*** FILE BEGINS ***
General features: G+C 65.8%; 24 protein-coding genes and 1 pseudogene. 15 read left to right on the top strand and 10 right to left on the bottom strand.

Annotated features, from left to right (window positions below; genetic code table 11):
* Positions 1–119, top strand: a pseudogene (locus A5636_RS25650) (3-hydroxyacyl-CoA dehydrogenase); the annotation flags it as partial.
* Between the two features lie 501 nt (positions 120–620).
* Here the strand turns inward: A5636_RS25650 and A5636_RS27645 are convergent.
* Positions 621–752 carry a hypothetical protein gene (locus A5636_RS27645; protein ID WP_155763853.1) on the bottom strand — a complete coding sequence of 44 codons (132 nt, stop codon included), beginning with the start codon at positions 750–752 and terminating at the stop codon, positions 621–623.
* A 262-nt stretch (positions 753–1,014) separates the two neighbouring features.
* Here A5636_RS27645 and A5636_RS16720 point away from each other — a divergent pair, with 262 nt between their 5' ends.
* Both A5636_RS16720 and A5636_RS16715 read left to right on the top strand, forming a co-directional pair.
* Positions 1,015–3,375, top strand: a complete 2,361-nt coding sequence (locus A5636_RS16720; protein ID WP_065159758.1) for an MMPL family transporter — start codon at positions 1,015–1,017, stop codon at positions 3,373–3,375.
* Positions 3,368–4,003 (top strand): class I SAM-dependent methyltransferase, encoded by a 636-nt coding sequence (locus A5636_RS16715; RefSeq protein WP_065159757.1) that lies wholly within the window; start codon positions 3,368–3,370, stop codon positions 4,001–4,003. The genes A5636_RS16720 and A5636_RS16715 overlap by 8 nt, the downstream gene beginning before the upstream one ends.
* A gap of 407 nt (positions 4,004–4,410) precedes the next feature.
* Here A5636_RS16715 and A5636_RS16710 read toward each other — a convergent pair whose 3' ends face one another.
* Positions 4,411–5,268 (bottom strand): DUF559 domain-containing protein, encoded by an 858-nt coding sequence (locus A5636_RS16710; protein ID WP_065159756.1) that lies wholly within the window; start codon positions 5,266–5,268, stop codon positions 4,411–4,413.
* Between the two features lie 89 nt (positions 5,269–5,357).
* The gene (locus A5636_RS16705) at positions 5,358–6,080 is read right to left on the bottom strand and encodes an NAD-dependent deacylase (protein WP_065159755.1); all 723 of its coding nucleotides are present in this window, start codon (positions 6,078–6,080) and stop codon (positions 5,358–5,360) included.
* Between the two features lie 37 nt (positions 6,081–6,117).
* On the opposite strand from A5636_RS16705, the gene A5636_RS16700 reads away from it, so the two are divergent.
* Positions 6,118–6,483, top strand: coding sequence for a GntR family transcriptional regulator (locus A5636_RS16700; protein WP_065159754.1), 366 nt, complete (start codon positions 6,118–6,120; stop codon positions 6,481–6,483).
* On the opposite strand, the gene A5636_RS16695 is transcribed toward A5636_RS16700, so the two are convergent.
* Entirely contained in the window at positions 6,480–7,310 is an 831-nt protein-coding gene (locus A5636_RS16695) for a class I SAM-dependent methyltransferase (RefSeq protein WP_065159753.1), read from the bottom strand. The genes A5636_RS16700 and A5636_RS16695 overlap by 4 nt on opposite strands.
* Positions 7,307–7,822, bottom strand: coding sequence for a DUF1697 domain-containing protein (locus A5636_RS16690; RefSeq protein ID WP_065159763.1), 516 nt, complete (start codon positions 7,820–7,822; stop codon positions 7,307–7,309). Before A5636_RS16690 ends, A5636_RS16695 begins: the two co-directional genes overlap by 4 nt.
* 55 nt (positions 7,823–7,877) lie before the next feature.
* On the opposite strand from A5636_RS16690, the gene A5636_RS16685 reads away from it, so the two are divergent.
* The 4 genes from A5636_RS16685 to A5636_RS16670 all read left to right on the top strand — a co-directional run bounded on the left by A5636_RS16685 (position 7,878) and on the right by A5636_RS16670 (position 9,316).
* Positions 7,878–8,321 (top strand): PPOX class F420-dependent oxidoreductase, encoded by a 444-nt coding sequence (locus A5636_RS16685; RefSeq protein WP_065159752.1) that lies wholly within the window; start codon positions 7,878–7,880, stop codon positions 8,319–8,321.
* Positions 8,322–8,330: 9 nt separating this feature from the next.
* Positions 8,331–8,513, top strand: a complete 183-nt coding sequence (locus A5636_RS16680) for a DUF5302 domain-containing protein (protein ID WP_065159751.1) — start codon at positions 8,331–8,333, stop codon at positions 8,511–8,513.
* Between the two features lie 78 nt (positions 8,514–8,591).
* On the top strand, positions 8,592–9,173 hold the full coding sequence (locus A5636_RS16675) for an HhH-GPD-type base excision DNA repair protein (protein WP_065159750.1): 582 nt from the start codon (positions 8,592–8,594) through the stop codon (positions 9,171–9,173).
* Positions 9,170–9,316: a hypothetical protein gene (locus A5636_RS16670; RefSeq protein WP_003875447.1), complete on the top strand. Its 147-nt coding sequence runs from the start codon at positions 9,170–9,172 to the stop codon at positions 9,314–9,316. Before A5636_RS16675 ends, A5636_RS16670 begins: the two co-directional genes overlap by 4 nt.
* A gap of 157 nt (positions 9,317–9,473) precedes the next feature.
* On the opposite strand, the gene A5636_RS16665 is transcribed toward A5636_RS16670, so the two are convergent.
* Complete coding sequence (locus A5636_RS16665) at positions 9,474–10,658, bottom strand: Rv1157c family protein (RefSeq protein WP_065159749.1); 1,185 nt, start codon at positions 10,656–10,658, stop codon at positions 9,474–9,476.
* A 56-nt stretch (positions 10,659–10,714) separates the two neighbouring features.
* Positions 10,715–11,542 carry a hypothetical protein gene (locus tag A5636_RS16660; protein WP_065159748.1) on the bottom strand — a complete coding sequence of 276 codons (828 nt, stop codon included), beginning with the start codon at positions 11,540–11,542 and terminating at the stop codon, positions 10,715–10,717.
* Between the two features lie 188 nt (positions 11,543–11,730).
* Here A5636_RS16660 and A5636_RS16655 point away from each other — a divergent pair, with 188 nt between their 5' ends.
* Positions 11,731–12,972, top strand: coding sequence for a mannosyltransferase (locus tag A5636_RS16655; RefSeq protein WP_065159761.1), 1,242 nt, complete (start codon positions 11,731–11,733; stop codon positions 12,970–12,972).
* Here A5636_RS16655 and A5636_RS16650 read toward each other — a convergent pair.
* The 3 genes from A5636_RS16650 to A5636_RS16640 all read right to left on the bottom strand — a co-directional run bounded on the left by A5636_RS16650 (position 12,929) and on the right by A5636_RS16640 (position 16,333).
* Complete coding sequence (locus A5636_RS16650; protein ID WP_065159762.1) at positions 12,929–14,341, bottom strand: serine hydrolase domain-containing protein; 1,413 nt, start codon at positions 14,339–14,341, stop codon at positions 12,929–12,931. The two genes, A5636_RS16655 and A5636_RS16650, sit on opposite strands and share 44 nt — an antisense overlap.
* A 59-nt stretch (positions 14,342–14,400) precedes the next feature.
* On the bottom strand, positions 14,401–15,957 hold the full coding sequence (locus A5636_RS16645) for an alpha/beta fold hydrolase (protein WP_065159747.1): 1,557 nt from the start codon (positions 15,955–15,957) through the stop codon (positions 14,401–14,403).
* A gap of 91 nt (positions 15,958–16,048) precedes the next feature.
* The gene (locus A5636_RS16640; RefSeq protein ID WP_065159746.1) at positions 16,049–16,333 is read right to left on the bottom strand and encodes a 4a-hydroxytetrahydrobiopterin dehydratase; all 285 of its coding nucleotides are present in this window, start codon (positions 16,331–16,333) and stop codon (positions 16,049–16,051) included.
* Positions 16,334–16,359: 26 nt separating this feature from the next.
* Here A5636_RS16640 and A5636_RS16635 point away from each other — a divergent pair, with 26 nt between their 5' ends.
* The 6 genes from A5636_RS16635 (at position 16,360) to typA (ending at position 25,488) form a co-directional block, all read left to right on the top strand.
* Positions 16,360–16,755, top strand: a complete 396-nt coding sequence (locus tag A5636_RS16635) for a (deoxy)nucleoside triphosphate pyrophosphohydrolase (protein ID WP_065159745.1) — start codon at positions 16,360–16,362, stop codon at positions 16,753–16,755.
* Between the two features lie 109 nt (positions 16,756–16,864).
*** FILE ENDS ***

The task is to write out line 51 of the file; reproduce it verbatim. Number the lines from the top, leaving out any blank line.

* Between the two features lie 109 nt (positions 16,756–16,864).